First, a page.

As the dust settles and restrictions ease in the UK, there has a great deal of talk about how workplaces must change to fit a new, more flexible working life. But there hasn’t been quite as much discussion as to how this might impact post-pandemic housing developments.
And yet, over the past 18 months, the amount of time we spend in our houses has almost doubled, from 9 hours, much of which was spent asleep, to 17 hours, which suddenly incorporated work, school and socialising.
This radical change in our day to day lives will undoubtedly have an impact on architects and housebuilders, and the way they approach residential space going forward. As many choose to continue working from home for at least part of their working week, the spaces that are created by house builders may need to be rethought for maximum flexibility and increased comfort.
1. The home-office
It may sound obvious, but as flexible working becomes a part of employer consciousness for the long term, the floor plan of home spaces will need to change to reflect this. With around 35% of workers now considering home their primary workplace, we might begin to see a more regular addition of the home office on the ground floor of new build homes. This would avoid the need for people having to work, eat and relax all in the same space, in turn boosting both productivity and mental health.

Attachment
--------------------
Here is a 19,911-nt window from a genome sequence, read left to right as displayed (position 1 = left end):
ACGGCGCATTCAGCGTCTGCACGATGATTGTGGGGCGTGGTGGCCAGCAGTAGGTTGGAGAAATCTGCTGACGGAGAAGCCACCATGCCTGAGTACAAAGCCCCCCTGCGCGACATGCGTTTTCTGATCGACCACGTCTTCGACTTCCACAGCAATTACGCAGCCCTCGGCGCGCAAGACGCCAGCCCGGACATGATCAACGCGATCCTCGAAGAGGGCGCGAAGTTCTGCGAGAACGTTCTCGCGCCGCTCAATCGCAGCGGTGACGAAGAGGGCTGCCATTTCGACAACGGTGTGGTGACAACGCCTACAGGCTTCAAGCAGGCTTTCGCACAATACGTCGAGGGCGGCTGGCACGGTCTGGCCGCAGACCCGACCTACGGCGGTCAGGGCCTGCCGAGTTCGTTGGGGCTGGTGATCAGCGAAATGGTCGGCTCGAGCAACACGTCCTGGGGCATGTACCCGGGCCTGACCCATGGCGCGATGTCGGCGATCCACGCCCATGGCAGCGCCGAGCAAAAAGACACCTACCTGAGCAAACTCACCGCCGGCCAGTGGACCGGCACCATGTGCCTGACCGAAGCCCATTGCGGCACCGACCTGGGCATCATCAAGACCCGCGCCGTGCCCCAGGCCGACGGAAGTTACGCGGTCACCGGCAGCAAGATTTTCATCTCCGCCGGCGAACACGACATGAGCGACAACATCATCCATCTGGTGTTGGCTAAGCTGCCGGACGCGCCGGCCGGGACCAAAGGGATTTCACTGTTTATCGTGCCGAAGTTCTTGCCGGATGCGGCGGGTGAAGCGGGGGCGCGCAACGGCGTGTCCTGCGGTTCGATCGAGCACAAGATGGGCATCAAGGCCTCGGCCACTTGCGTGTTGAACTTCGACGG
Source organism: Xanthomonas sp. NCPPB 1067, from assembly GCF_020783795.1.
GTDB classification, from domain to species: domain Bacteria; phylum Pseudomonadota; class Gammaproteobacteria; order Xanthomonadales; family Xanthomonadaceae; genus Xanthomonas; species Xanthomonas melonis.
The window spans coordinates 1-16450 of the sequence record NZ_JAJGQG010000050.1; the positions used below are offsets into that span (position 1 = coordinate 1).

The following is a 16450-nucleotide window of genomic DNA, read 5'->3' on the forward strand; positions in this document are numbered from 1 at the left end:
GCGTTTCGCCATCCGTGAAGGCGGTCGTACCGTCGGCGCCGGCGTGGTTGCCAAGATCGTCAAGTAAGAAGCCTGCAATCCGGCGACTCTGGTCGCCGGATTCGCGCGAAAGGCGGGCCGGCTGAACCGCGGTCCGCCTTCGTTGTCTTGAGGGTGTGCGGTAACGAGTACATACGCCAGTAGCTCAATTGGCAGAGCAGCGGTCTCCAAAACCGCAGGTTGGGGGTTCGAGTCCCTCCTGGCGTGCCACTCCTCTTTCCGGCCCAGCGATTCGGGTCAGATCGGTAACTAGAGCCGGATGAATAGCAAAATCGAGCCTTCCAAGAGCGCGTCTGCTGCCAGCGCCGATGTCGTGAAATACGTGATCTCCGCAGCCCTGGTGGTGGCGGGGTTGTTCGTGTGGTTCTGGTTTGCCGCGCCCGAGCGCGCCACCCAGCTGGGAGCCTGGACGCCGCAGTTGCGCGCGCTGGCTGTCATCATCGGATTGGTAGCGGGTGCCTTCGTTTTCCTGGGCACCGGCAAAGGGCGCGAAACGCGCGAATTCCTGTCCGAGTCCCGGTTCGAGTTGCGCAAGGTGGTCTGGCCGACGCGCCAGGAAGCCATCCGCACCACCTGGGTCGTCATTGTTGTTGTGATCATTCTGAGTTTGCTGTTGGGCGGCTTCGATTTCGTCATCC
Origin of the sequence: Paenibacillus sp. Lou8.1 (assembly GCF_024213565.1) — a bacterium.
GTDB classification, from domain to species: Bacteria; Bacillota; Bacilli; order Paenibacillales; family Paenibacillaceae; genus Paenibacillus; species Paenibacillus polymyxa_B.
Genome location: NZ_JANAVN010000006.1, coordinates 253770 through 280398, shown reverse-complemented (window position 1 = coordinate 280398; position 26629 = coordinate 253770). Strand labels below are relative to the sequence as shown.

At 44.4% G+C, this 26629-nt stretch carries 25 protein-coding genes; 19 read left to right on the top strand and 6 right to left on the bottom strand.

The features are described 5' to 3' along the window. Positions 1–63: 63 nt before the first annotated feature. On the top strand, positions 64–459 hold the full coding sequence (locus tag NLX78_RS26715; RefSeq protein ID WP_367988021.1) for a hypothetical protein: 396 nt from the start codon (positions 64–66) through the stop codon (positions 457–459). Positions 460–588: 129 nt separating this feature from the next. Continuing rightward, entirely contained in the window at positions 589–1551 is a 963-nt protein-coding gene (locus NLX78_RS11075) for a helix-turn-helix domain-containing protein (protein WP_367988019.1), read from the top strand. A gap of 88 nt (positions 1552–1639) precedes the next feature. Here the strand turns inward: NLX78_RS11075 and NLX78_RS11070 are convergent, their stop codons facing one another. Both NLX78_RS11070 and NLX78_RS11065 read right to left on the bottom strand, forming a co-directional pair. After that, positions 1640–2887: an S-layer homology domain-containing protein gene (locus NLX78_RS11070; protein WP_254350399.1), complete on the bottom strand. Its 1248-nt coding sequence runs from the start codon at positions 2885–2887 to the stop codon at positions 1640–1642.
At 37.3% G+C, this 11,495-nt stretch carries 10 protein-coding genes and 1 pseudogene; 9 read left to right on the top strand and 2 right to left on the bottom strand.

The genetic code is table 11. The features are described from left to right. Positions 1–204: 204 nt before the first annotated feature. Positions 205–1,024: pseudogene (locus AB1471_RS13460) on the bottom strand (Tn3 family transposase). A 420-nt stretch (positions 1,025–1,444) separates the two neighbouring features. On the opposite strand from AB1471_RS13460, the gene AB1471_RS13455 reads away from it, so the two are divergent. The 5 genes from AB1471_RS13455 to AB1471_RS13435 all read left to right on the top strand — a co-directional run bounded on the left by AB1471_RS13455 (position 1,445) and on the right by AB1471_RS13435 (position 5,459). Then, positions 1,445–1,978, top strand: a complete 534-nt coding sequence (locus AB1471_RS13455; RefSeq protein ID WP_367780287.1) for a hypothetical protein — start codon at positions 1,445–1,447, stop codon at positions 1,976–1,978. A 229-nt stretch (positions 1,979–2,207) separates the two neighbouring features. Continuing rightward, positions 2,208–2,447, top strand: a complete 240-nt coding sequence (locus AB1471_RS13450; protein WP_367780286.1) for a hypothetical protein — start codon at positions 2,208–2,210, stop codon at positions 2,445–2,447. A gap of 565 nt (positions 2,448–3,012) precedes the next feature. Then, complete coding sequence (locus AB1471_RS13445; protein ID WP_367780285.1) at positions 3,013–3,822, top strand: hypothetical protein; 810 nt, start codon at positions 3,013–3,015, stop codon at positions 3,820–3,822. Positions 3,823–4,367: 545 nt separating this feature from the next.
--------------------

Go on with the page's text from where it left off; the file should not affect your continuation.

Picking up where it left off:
2. Green space
Though the temptation may be to fill land with as many houses as can be fit into it, calls for outdoor recreational space are likely to become more persuasive. Achieving work/life balance is a big driver in the WFH push, but this is difficult when having no physical divide between work and life. Having access to outdoor public space will be attractive for those who predominantly work from home. Post-pandemic housing developments may feature green space more predominantly.
3. Natural Light
Coupled with this, there may also be an increased desire for natural light as a way of bringing the outside in. Dual aspect windows in homes, bi-folding doors, conservatory space, skylights; glass could play a much more prevalent role in housing developments after the pandemic.
4. Energy savings
With people spending more time at home, and the cost of energy rising, many people have seen their utility bills spiralling since the beginning of the pandemic. Eco-friendly homes are going to be more in demand than ever. Solar panels, insulation, and energy-efficient lighting and appliances will be more of a deciding factor for buyers, and we may see a rise in smart homes as a standard feature in post-pandemic housing developments.
The way we feel about our homes, and the way we live, after being confined to them for such a long time will inevitably have changed. Over the coming years, we may see that reflected in the way new houses are designed and built, leaving a positive post-pandemic legacy within the construction and real estate sector.